Sunday is a very sacred day, both Easter and the last day of Passover.
I don’t want to sound too secular, but this is sort of the religious equivalent of the Super Bowl and the final game of the World Series wrapped into one, at least for those of us of the Judeo-Christian tradition. It’s rare for Easter to fall exactly on the final day of Passover, but this year it does.
I don’t think Americans care much about religion anymore, God’s been canceled a bit. And this week that claim was buttressed by Gallup releasing findings that showed affiliations with churches, synagogues or mosques have fallen below 50 percent of the population for the first time ever, or at least in the eight decades that Gallup has plumbed such matters. In 1999, 70 percent of those polled by Gallup said they were affiliated with a house of worship, illustrating what a precipitous drop has occurred.
My prediction is that percentage number will continue to fall.
Although church affiliation and belief in God is not always a one-to-one relationship, it can be taken as a proxy for it.
Here’s what I think is happening. We think we’re gods.
This won’t end well, at least in my opinion. It never has before.
Prosperity and technology are wonderful. But people can get fooled that we ourselves provide all the answers. Think about the advances we’ve seen in our own lifetimes, and in those of our parents and grandparents. We’re free from many of the shackles that imprisoned those countless generations that came before.
For at least most in the U.S. and other industrialized nations, we don’t starve anymore. There are no locusts who consume our crops, no armies that sweep through killing us. We live much longer, in much better surroundings, with plenty of food, transportation, leisure and luxuries.
OK, there was COVID, but that’s merely a speed bump compared with the pestilences of old, when a third or half of the population would drop like flies.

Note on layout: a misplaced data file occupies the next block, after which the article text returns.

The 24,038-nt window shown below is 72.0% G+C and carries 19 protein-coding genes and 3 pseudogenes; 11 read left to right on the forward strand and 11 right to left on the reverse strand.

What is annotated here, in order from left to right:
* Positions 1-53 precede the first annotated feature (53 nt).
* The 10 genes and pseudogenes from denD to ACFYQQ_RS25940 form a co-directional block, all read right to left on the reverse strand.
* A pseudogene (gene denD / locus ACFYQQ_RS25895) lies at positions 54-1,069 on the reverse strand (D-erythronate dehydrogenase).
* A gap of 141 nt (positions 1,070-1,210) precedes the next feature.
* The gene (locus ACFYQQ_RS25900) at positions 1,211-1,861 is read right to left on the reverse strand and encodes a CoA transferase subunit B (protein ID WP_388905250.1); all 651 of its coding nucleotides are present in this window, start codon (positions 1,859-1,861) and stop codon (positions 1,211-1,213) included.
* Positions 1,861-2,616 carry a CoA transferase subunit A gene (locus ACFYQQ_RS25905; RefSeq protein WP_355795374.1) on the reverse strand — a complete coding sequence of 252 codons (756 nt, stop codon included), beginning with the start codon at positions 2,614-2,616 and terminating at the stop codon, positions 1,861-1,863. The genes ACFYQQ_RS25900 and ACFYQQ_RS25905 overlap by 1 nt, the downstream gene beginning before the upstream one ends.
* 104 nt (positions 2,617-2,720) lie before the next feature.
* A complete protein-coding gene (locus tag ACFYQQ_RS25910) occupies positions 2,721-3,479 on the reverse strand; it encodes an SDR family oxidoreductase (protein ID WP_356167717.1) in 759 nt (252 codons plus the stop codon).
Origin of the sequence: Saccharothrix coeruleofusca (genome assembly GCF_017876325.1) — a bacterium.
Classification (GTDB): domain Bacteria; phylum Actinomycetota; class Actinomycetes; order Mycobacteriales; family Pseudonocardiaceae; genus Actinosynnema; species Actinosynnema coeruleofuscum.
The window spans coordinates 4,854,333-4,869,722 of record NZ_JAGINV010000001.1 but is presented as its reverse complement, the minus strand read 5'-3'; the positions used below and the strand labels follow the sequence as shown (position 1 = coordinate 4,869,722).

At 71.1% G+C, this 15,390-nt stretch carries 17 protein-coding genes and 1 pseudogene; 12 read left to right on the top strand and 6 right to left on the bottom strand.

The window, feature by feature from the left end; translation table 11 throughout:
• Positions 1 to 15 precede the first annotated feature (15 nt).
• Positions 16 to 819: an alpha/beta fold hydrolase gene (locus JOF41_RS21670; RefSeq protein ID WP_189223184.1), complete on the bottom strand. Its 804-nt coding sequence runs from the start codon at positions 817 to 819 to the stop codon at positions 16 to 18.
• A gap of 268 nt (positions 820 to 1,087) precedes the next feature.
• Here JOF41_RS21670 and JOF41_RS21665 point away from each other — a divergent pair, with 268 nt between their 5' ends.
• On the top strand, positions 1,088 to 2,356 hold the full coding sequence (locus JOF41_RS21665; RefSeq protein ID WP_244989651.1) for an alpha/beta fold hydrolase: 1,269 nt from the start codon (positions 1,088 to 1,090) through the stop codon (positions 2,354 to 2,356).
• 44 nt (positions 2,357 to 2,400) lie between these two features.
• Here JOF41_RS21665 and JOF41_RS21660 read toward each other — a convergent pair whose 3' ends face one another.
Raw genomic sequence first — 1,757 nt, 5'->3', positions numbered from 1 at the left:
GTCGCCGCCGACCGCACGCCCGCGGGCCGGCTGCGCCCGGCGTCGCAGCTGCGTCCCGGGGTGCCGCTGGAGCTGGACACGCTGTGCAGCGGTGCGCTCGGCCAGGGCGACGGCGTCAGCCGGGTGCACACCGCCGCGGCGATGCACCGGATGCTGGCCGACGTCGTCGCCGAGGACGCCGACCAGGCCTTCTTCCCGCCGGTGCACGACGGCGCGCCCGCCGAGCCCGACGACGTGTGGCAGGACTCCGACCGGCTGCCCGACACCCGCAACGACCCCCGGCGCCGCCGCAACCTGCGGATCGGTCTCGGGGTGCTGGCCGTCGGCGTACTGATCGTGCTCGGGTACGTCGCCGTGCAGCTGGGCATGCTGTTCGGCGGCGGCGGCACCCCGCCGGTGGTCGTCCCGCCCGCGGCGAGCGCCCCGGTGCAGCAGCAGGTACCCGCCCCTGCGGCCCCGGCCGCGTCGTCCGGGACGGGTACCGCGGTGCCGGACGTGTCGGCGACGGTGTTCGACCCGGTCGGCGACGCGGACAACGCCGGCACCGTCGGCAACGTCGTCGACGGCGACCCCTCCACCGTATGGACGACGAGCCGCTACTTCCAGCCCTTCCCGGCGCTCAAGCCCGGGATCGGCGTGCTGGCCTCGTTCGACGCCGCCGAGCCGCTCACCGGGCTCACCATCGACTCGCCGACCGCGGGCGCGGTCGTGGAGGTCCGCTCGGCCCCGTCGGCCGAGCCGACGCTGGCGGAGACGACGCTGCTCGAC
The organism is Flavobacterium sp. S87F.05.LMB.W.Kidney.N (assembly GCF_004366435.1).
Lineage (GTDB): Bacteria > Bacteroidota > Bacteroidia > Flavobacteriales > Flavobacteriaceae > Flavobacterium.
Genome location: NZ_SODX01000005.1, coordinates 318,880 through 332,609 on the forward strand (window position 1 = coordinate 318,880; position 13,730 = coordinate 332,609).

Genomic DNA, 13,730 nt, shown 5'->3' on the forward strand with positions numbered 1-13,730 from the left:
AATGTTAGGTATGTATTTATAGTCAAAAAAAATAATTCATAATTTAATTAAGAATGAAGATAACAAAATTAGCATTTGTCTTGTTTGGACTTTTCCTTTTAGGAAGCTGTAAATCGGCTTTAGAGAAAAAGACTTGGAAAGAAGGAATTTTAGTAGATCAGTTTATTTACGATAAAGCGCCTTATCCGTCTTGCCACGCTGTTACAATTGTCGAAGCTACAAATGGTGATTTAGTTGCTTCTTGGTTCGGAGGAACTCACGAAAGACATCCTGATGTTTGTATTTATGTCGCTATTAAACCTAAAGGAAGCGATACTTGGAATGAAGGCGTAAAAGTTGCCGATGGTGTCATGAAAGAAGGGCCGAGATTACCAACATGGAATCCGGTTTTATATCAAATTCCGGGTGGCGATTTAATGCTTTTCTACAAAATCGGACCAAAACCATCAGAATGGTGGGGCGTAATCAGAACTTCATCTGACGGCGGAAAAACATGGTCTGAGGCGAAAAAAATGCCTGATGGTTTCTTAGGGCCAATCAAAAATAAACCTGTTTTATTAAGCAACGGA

We’ve indulged all of our vices and fantasies, and if you don’t think that’s so, you’re not reading the news, or aware of the river of sewage that is the web or the worshiping of our culture of celebrity, greed and power.
We’ve forgotten the most important of the Ten Commandments.
“Thou shalt have no other gods before Me.”
Let me give you a little history lesson on that Commandment.
It’s found in the Hebrew Bible at Exodus 20:2 and Deuteronomy 5:6. It’s also the central tenet of the other two Abrahamic religions — Islam and Christianity — and it prohibits followers from worshiping gods other than the Lord. The sin of worshiping another god is called idolatry.
The commandment was originally given to the Jews by the Lord after they escaped from slavery in Egypt. (Read: Passover)
Despite being warned about this, the Jews kept on worshiping idols and were therefore punished several times by the Lord. The Jewish exile into Babylon, another punishment by God, is seen as the turning point after which Jews became committed to monotheism.
The Jewish prayer Shema and its accompanying blessing and curse reveals the intent of the commandment to include love for the Lord and not only recognition or outward observance. In the New Testament Gospels, Jesus quotes the Shema as the first and greatest of the commandments, and the apostles after him preached that those who would follow Christ must turn from idols.
Christian theologians taught that the commandment applies in modern times and prohibits the worship of physical idols and the seeking of spiritual activity or guidance from any other source other than God. It also prohibits the focus upon priorities such as physical pleasures, work, or money.
This all sounds so old-fashioned, right? We abhor absolutes. Moses should have come down from the mountain not with just two stone tablets, but a position paper that contextualized everything with footnotes and acknowledgements that for some it’s not always wrong to dance around a golden calf, that there are nuances and exceptions to the rule.
But it was just the tablets he was handed, and they’re eternally correct.